“If there were 15 or 16 channels showing the Games, we wanted all to be accessible to viewers instead of just the one that a solitary television rights holder would want to show,” said Romany. “So we signed with Flow which would then stream eight channels, plus TV6, CNC3 and TTT. At any point in time, you could see cycling, swimming, equestrian—all at the same time. You only had to flip the channel.

“[…] Olympic broadcast is so diverse and, if you have enough platforms, you could watch everything. Every time a Caribbean person competed, you could see it.”

SportsMax, which outbid the CBI for the Tokyo Games, offers a more traditional model. Having acquired the Olympic rights for the region, the company sold it to a solitary rights holder in each country that was able to bid.

In Trinidad and Tobago, CNC3 acquired the rights while TVJ own it in Jamaica. Both stations are guaranteed exclusivity, which means even SportsMax’s coverage should be unavailable on those islands.

Photo: Jamaica’s Elaine Thompson (second from right) crosses the finish line in the 200 metre final ahead of bronze medalist Tori Bowie (right) and Trinidad and Tobago’s Michelle-Lee Ahye (second from left) in the Rio Olympic Games on 17 August 2016.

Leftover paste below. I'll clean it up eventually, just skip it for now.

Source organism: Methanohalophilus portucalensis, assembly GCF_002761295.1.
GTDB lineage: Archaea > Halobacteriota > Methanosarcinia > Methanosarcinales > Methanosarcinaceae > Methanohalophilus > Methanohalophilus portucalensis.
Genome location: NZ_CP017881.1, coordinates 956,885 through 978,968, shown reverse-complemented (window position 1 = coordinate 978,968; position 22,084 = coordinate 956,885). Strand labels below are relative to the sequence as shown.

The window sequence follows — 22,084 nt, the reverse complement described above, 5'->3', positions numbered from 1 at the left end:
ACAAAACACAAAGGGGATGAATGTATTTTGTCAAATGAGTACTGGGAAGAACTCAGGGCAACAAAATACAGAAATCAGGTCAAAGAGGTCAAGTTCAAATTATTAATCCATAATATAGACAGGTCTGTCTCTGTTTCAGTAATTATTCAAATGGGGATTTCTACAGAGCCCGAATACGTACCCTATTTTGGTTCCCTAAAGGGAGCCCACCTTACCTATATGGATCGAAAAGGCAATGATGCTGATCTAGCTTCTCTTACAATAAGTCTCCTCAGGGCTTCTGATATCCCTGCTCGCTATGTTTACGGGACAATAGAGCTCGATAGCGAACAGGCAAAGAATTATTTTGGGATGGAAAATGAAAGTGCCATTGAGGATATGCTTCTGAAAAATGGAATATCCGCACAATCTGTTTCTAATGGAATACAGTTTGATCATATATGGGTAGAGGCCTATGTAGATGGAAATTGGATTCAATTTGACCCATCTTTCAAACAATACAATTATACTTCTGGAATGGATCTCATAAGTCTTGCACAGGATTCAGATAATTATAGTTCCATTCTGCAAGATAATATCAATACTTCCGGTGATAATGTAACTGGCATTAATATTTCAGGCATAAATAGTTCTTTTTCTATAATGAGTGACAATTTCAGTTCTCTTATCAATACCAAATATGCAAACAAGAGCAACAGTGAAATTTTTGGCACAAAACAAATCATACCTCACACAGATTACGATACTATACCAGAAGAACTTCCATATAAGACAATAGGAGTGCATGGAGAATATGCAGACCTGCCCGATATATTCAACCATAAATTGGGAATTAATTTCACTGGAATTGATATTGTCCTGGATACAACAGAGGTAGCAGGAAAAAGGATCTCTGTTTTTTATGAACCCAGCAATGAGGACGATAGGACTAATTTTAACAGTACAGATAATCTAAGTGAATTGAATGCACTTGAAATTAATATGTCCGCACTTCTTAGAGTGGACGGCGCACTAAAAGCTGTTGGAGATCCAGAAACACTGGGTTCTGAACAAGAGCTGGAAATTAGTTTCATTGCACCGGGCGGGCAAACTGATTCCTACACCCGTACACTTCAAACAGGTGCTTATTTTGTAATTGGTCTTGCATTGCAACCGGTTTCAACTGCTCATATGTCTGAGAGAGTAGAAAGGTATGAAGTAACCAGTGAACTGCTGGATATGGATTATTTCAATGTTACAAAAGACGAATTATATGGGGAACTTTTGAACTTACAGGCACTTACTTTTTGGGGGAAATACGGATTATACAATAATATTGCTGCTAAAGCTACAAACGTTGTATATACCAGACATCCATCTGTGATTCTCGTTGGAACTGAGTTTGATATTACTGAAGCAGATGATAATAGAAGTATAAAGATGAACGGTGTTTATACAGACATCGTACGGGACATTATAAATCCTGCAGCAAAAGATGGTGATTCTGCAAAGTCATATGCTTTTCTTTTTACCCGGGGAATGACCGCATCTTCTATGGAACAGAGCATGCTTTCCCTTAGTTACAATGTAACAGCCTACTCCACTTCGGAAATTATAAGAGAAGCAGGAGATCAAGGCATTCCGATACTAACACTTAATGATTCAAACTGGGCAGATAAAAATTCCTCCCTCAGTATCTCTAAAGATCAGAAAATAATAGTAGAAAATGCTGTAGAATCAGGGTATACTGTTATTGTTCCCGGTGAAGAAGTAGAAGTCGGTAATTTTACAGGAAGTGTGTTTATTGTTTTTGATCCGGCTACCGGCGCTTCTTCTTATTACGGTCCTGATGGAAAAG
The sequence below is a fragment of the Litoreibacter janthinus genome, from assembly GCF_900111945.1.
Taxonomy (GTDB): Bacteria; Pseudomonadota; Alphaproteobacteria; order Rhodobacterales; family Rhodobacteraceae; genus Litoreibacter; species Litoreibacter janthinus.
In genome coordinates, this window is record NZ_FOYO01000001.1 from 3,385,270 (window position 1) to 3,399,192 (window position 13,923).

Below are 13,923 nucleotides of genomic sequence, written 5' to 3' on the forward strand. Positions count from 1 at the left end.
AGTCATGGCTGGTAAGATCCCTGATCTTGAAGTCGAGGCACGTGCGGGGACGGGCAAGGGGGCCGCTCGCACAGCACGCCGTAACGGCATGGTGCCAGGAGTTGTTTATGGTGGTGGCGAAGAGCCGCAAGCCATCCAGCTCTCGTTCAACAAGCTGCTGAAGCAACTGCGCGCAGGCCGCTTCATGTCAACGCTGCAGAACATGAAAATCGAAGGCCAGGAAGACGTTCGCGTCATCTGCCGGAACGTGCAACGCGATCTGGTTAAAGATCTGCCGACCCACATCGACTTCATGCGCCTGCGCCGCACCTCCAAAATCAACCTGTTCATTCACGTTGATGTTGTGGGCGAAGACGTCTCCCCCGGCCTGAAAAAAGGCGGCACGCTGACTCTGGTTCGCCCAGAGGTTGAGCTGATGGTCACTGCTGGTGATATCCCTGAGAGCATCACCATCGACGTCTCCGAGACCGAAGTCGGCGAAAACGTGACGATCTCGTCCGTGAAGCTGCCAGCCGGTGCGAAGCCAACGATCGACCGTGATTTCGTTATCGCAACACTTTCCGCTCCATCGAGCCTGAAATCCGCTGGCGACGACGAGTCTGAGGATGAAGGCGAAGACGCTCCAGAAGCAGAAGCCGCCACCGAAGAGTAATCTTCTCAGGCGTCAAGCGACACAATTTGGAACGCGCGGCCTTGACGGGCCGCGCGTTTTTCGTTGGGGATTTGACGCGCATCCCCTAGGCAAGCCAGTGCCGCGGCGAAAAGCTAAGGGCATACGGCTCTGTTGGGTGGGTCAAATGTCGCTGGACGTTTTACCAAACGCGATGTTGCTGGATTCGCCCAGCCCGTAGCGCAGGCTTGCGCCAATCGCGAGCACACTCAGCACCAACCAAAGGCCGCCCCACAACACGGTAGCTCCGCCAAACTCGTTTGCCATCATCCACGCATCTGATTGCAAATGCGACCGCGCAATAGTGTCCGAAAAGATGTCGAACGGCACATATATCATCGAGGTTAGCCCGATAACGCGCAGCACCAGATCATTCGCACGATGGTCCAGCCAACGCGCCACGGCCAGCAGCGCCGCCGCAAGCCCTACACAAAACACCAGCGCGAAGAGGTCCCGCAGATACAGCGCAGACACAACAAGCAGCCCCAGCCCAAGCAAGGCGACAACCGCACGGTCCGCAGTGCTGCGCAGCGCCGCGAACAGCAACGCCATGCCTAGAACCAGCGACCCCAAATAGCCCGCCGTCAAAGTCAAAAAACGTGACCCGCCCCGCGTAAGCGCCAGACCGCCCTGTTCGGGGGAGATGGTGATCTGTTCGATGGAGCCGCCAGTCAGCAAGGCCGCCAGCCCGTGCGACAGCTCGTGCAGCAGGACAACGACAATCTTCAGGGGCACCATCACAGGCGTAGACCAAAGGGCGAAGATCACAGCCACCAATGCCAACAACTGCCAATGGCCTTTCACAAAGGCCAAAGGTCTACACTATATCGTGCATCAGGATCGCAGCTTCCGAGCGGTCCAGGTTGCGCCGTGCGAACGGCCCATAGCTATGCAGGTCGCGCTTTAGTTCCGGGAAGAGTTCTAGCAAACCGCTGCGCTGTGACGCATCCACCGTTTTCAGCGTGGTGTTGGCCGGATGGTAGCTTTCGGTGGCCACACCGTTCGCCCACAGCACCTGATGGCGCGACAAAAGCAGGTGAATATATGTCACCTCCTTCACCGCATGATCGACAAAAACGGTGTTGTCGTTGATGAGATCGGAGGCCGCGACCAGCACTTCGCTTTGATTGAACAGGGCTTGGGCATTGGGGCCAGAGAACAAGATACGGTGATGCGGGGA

(Courtesy Sean Morrison/Wired868)

For the countries unable to purchase the rights, SportsMax delivers its own feed that mixes the generic OBS stream with its own spicy coverage of specific events.

Owing to the Covid-19 pandemic, SportsMax has set up headquarters in Jamaica rather than Tokyo. However, Robertson said his team is anxious to explode out of the blocks.

“We are putting together a production team utilising about 100 interns along with guest analysts like Obadele Thompson, Pauline Davis-Thompson and Aleen Bailey, who are past Olympians themselves and will help us to provide analysis of the event,” he said. “We want to bring the highest quality coverage and a key component will be ensuring that Caribbean athletes are featured in our presentation.”